• June 23, 2022

    Crypto Platform Exits Venezuela Over US Sanctions Risks

    Cryptocurrency trading platform Uphold said Thursday it's pulling out of Venezuela over concerns about complying with U.S. sanctions.

  • June 23, 2022

    $1.7M Air Cargo Dispute Must Be Arbitrated, Court Rules

    A New York federal judge ruled Thursday that a $1.7 million air cargo transport dispute between logistics company Kuehne + Nagel Inc. and Baker Hughes Co. must be arbitrated, saying the matter fell within the scope of the companies' arbitration agreement.

  • June 23, 2022

    Bipartisan Bill Looks To Stop Data Sale To 'High-Risk' Nations

    A bipartisan group of U.S. senators introduced legislation Thursday aimed at giving the federal government the authority to prevent the sale of Americans' personal data to "high-risk" foreign countries such as China.

Expert Analysis

  • Texas Infrastructure Act And Renewables Projects: 1 Year In

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    A year into implementation of Texas' Lone Star Infrastructure Protection Act, Jennifer Pier at Husch Blackwell discusses how renewable energy project developers, owners and investors planning projects in Texas can incorporate LIPA-related provisions into transaction and financing documents.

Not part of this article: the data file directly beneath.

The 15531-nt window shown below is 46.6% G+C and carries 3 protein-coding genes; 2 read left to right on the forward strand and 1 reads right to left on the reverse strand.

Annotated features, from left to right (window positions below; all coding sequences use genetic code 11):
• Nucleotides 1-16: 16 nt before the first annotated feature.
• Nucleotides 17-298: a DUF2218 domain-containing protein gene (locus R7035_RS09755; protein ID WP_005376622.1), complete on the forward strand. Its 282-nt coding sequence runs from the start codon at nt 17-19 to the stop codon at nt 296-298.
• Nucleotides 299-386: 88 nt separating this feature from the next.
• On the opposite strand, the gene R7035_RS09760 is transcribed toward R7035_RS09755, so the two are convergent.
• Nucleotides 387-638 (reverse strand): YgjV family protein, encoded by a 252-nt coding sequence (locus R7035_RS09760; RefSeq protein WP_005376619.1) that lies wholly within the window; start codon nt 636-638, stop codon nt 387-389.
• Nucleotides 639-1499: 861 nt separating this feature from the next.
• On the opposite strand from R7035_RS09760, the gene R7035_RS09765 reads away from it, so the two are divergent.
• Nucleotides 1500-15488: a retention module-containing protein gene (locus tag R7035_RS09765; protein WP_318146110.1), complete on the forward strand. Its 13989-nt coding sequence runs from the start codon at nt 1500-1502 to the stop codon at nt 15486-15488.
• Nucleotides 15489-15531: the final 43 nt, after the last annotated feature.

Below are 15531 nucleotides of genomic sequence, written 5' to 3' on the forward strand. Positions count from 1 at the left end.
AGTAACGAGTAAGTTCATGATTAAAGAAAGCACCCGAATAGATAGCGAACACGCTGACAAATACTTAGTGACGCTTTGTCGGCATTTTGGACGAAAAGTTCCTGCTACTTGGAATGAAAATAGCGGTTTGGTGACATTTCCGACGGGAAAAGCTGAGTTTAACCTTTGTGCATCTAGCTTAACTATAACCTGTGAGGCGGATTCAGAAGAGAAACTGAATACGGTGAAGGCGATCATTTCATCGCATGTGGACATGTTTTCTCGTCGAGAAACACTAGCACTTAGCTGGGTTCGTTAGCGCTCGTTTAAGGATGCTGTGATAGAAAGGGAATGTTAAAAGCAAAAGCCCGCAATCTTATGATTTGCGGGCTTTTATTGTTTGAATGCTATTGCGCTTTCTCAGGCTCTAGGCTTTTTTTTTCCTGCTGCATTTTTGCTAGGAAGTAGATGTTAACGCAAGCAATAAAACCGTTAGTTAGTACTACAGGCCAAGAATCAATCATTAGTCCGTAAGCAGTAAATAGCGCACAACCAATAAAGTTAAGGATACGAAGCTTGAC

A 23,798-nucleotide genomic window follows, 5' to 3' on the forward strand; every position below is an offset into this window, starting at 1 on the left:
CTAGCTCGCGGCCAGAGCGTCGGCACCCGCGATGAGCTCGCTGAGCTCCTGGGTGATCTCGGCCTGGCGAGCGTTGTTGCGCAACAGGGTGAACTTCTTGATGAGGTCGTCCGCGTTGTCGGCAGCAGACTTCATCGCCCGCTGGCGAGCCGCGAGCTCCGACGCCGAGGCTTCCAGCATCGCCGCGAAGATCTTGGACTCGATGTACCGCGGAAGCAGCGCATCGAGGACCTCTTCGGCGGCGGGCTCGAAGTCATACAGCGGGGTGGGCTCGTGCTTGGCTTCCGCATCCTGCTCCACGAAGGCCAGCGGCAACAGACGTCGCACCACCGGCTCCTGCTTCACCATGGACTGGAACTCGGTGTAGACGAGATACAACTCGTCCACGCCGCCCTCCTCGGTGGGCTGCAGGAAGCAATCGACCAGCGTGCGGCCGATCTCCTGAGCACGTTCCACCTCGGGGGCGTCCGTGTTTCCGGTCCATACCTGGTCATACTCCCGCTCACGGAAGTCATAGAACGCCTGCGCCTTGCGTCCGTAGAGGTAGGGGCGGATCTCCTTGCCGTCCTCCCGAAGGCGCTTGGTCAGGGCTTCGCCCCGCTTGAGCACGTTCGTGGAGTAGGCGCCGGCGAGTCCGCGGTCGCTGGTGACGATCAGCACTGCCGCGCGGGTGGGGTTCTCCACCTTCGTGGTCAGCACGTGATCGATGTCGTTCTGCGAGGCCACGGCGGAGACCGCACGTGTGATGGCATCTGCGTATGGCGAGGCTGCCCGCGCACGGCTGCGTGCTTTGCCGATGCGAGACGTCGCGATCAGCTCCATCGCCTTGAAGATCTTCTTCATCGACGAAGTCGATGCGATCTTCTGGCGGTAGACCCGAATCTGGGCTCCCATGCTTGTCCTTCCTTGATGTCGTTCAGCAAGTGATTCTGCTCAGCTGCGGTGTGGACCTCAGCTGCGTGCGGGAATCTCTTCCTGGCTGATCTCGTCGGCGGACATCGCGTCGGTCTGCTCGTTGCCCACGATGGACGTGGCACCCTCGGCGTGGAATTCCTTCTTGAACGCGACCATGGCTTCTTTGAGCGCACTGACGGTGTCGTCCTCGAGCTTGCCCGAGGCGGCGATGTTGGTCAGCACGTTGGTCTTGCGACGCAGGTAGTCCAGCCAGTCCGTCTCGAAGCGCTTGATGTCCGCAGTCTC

• Opinion

    Now's The Time To Address Archaic Law School Curricula

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    With law school enrollments jumping significantly ahead of a potential recession and more students graduating than the market can absorb, law schools should turn to creative solutions to teach students how to negotiate, work with clients, specialize and use technology to practice their craft more efficiently, says University of Colorado adjunct professor Jason Mendelson.

  • Lessons From Lawyer Fee-Sharing Agreements Gone Wrong

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    The recent fee-sharing dispute between Edelson and Girardi Keese is a reminder that lawyers who do not strictly follow the applicable rules may risk a disciplinary complaint, lose their share of the fee, or wind up in costly litigation with co-counsel, says David Grossbaum at Hinshaw.

  • LeClairRyan Bankruptcy Highlights Pass-Through Tax Issue

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    A Virginia bankruptcy court's recent ruling in the case of defunct law firm LeClairRyan shows there may be serious tax consequences for pass-through entity partners who give up their ownership interest without following operating agreement exit provisions and updating bankruptcy court filings, say Edward Schnitzer and Hannah Travaglini at Montgomery McCracken.